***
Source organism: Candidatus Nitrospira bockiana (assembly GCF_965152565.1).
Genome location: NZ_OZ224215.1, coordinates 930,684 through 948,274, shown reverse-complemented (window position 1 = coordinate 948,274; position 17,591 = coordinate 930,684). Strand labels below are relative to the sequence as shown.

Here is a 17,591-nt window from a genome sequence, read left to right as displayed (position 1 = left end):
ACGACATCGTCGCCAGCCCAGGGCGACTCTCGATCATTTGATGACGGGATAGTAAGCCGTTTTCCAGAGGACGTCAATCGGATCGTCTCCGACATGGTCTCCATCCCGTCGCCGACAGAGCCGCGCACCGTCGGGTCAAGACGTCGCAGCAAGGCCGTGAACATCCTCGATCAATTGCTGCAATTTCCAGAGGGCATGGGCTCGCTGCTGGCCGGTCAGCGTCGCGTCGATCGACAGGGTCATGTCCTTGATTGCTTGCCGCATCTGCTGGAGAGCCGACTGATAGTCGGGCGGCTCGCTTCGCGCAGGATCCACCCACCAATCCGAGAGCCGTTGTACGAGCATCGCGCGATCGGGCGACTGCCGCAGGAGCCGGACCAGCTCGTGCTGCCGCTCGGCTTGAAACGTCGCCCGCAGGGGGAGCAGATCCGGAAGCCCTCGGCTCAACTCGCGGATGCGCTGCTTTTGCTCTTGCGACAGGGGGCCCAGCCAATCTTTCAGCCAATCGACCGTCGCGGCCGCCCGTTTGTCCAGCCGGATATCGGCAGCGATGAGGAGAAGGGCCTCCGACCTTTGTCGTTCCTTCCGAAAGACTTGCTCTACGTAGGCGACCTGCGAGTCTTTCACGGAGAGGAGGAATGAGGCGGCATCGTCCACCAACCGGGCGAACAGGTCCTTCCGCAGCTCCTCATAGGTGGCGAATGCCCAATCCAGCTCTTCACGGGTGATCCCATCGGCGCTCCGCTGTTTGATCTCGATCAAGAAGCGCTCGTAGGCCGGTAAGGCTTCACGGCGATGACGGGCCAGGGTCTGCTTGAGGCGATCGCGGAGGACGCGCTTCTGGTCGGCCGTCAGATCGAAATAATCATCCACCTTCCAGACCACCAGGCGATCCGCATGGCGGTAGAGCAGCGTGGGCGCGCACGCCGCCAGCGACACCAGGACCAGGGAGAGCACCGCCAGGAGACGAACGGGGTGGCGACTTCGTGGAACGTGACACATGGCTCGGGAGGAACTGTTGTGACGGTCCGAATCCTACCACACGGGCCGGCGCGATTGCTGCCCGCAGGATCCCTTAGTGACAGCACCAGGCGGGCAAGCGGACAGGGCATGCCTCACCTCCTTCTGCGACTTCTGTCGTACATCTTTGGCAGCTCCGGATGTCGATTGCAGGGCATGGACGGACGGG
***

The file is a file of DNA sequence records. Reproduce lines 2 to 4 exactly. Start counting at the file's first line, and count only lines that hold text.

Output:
Genome location: NZ_OZ224215.1, coordinates 930,684 through 948,274, shown reverse-complemented (window position 1 = coordinate 948,274; position 17,591 = coordinate 930,684). Strand labels below are relative to the sequence as shown.

Here is a 17,591-nt window from a genome sequence, read left to right as displayed (position 1 = left end):
ACGACATCGTCGCCAGCCCAGGGCGACTCTCGATCATTTGATGACGGGATAGTAAGCCGTTTTCCAGAGGACGTCAATCGGATCGTCTCCGACATGGTCTCCATCCCGTCGCCGACAGAGCCGCGCACCGTCGGGTCAAGACGTCGCAGCAAGGCCGTGAACATCCTCGATCAATTGCTGCAATTTCCAGAGGGCATGGGCTCGCTGCTGGCCGGTCAGCGTCGCGTCGATCGACAGGGTCATGTCCTTGATTGCTTGCCGCATCTGCTGGAGAGCCGACTGATAGTCGGGCGGCTCGCTTCGCGCAGGATCCACCCACCAATCCGAGAGCCGTTGTACGAGCATCGCGCGATCGGGCGACTGCCGCAGGAGCCGGACCAGCTCGTGCTGCCGCTCGGCTTGAAACGTCGCCCGCAGGGGGAGCAGATCCGGAAGCCCTCGGCTCAACTCGCGGATGCGCTGCTTTTGCTCTTGCGACAGGGGGCCCAGCCAATCTTTCAGCCAATCGACCGTCGCGGCCGCCCGTTTGTCCAGCCGGATATCGGCAGCGATGAGGAGAAGGGCCTCCGACCTTTGTCGTTCCTTCCGAAAGACTTGCTCTACGTAGGCGACCTGCGAGTCTTTCACGGAGAGGAGGAATGAGGCGGCATCGTCCACCAACCGGGCGAACAGGTCCTTCCGCAGCTCCTCATAGGTGGCGAATGCCCAATCCAGCTCTTCACGGGTGATCCCATCGGCGCTCCGCTGTTTGATCTCGATCAAGAAGCGCTCGTAGGCCGGTAAGGCTTCACGGCGATGACGGGCCAGGGTCTGCTTGAGGCGATCGCGGAGGACGCGCTTCTGGTCGGCCGTCAGATCGAAATAATCATCCACCTTCCAGACCACCAGGCGATCCGCATGGCGGTAGAGCAGCGTGGGCGCGCACGCCGCCAGCGACACCAGGACCAGGGAGAGCACCGCCAGGAGACGAACGGGGTGGCGACTTCGTGGAACGTGACACATGGCTCGGGAGGAACTGTTGTGACGGTCCGAATCCTACCACACGGGCCGGCGCGATTGCTGCCCGCAGGATCCCTTAGTGACAGCACCAGGCGGGCAAGCGGACAGGGCATGCCTCACCTCCTTCTGCGACTTCTGTCGTACATCTTTGGCAGCTCCGGATGTCGATTGCAGGGCATGGACGGACGGG